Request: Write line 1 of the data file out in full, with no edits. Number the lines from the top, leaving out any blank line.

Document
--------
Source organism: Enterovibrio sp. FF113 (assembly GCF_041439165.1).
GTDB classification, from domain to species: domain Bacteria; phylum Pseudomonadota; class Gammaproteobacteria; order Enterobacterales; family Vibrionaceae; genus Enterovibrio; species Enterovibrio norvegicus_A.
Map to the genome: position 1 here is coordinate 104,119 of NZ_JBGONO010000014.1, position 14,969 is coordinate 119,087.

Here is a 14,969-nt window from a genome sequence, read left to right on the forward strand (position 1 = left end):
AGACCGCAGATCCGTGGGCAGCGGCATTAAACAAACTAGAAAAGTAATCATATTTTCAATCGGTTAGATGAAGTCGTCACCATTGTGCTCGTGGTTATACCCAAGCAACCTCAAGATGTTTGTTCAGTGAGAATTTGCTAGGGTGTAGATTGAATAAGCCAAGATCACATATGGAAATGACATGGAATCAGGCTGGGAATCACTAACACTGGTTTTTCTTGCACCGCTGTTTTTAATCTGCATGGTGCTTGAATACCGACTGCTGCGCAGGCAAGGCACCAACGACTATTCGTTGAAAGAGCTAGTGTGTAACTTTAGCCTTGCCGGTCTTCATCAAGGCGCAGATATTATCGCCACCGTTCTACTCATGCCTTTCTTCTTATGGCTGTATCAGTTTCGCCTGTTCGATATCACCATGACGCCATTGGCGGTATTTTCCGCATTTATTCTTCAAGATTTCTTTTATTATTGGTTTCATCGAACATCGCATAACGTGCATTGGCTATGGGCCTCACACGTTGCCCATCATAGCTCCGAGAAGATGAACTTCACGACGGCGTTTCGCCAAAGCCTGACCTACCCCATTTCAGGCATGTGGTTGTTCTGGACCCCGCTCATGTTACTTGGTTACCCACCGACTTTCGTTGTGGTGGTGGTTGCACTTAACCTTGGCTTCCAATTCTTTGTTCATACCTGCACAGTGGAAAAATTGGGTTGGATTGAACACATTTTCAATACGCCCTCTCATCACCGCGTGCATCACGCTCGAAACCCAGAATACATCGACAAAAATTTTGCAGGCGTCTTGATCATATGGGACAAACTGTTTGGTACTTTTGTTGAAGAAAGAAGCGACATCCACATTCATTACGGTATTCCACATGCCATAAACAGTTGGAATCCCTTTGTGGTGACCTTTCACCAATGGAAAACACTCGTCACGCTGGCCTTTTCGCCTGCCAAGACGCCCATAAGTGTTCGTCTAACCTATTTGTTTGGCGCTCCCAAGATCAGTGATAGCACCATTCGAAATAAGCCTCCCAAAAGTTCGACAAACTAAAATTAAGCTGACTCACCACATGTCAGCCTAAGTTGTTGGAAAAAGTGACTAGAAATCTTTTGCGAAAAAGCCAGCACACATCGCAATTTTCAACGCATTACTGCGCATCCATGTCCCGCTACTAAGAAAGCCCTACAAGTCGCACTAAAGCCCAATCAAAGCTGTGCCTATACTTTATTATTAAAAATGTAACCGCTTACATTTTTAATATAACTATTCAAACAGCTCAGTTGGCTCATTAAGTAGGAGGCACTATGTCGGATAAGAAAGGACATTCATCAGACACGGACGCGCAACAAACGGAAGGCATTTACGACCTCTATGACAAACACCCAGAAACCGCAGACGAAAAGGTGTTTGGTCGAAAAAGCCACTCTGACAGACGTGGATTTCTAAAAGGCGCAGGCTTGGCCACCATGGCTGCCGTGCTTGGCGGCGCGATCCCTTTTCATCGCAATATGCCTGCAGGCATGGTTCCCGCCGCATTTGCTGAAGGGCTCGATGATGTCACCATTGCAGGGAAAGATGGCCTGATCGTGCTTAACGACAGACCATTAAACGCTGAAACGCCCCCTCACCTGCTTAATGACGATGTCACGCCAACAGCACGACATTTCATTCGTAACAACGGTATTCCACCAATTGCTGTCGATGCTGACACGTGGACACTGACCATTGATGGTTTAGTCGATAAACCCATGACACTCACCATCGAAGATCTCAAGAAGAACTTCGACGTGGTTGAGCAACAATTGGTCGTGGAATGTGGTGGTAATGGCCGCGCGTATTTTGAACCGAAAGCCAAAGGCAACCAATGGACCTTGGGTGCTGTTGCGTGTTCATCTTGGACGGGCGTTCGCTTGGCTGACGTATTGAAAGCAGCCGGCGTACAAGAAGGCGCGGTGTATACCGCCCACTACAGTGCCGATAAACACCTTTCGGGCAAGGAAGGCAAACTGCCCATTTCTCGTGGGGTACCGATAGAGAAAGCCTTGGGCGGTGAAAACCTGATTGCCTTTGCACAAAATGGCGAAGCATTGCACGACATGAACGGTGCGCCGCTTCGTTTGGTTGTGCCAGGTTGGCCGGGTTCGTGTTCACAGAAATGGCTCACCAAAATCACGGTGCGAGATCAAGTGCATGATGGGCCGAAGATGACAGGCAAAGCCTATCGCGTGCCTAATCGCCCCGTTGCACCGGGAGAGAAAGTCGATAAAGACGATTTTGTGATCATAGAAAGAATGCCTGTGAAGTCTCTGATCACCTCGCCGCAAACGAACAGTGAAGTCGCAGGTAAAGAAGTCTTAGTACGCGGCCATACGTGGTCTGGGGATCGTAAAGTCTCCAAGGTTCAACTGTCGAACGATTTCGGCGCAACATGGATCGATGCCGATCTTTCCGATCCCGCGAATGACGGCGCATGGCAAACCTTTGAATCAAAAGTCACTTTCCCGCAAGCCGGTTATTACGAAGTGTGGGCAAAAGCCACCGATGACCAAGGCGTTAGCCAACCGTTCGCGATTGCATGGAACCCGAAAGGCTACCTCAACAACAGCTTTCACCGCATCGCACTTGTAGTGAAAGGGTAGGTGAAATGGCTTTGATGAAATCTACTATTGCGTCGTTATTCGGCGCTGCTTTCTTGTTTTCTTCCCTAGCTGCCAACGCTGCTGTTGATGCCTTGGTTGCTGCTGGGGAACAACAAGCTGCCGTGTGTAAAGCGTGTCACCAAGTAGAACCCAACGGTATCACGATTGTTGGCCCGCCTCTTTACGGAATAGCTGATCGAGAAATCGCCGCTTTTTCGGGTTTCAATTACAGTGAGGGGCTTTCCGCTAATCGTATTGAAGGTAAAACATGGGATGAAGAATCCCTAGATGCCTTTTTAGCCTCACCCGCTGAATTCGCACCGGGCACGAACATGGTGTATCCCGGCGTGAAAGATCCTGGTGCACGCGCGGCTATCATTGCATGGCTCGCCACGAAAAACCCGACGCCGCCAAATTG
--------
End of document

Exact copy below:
Source organism: Enterovibrio sp. FF113 (assembly GCF_041439165.1).